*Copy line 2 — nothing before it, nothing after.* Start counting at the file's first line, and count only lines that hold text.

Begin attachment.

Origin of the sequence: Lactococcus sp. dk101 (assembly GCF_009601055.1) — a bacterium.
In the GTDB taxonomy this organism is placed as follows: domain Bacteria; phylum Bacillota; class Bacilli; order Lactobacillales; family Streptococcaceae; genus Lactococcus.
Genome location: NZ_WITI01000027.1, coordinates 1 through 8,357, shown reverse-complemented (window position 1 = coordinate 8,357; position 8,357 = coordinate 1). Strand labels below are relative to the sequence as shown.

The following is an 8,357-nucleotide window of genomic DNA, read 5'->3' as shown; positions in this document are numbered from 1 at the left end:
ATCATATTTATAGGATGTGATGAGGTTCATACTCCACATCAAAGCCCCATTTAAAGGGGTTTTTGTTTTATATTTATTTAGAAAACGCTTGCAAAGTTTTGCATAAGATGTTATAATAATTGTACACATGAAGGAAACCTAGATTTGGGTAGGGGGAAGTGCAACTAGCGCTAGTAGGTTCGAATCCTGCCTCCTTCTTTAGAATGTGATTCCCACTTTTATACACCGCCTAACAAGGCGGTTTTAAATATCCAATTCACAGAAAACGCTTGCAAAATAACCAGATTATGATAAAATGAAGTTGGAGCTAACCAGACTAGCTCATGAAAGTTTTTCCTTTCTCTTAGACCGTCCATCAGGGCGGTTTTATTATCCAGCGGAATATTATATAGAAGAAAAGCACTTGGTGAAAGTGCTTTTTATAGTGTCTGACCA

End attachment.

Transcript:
In the GTDB taxonomy this organism is placed as follows: domain Bacteria; phylum Bacillota; class Bacilli; order Lactobacillales; family Streptococcaceae; genus Lactococcus.